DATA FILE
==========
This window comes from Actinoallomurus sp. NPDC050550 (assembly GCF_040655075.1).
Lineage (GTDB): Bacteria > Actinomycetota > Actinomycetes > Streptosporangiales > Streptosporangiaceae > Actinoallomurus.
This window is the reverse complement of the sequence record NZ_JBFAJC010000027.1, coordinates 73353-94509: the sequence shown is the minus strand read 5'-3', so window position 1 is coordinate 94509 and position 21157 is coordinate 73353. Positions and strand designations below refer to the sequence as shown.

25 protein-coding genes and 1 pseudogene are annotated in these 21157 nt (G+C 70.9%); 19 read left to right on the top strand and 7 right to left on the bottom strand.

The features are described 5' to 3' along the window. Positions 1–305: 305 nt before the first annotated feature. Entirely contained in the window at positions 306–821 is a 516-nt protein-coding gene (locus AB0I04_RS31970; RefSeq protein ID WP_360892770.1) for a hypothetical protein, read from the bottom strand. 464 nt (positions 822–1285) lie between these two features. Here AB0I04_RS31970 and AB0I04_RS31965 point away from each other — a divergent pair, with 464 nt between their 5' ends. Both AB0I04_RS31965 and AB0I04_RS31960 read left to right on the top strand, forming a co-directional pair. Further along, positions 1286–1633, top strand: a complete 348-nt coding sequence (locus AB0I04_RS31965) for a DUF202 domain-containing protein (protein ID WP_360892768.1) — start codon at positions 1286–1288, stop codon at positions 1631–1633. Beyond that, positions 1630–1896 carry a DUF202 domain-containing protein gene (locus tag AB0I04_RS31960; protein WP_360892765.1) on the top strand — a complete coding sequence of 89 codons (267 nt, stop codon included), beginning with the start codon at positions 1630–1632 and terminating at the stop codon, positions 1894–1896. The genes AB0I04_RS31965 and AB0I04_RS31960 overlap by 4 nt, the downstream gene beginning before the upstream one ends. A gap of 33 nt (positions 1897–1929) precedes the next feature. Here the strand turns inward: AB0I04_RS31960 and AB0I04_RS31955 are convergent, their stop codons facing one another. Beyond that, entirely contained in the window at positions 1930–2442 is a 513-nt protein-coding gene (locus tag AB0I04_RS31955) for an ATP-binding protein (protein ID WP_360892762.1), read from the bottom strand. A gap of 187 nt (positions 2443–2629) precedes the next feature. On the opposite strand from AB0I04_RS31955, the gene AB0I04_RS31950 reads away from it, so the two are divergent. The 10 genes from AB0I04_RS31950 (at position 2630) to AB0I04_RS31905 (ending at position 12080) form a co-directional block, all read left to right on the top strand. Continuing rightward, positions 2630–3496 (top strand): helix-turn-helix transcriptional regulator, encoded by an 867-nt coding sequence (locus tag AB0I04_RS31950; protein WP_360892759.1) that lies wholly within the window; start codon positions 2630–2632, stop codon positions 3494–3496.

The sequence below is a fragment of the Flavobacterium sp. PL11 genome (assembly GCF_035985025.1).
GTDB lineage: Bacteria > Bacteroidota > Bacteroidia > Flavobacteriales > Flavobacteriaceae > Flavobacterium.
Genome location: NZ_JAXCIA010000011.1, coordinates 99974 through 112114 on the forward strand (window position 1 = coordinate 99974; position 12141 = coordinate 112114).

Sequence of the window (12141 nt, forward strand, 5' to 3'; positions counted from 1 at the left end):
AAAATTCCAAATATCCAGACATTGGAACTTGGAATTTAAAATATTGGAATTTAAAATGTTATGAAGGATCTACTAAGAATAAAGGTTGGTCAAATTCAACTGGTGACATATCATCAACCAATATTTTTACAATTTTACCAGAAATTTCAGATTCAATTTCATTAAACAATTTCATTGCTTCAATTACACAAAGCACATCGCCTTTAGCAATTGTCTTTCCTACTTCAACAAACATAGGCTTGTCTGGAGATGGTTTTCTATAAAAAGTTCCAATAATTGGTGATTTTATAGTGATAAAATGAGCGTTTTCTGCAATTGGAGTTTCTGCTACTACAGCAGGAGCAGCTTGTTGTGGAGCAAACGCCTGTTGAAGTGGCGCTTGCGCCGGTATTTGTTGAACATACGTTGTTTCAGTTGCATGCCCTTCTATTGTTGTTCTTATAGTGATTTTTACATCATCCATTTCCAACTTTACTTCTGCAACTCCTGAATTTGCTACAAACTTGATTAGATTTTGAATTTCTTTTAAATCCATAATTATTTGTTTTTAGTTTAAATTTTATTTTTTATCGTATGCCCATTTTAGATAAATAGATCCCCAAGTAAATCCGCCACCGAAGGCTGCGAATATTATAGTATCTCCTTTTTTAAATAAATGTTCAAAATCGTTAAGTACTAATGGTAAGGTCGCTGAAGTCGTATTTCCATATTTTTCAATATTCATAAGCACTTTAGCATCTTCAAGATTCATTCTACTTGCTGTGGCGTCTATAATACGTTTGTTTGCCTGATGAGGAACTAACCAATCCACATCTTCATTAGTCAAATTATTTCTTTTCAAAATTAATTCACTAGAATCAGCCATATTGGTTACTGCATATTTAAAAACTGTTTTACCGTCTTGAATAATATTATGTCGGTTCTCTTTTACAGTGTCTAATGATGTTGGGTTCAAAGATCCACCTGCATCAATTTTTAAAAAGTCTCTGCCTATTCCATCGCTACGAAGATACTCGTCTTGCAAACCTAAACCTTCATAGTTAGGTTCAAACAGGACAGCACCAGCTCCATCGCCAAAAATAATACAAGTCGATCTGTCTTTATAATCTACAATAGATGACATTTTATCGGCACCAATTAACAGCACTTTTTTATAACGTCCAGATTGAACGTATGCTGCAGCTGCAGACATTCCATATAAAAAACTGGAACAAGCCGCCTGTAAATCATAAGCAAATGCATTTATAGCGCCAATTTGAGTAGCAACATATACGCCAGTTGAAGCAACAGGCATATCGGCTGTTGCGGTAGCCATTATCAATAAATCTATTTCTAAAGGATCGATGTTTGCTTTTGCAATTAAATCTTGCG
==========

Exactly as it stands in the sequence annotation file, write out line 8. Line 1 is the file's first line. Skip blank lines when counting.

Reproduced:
Genome location: NZ_JAXCIA010000011.1, coordinates 99974 through 112114 on the forward strand (window position 1 = coordinate 99974; position 12141 = coordinate 112114).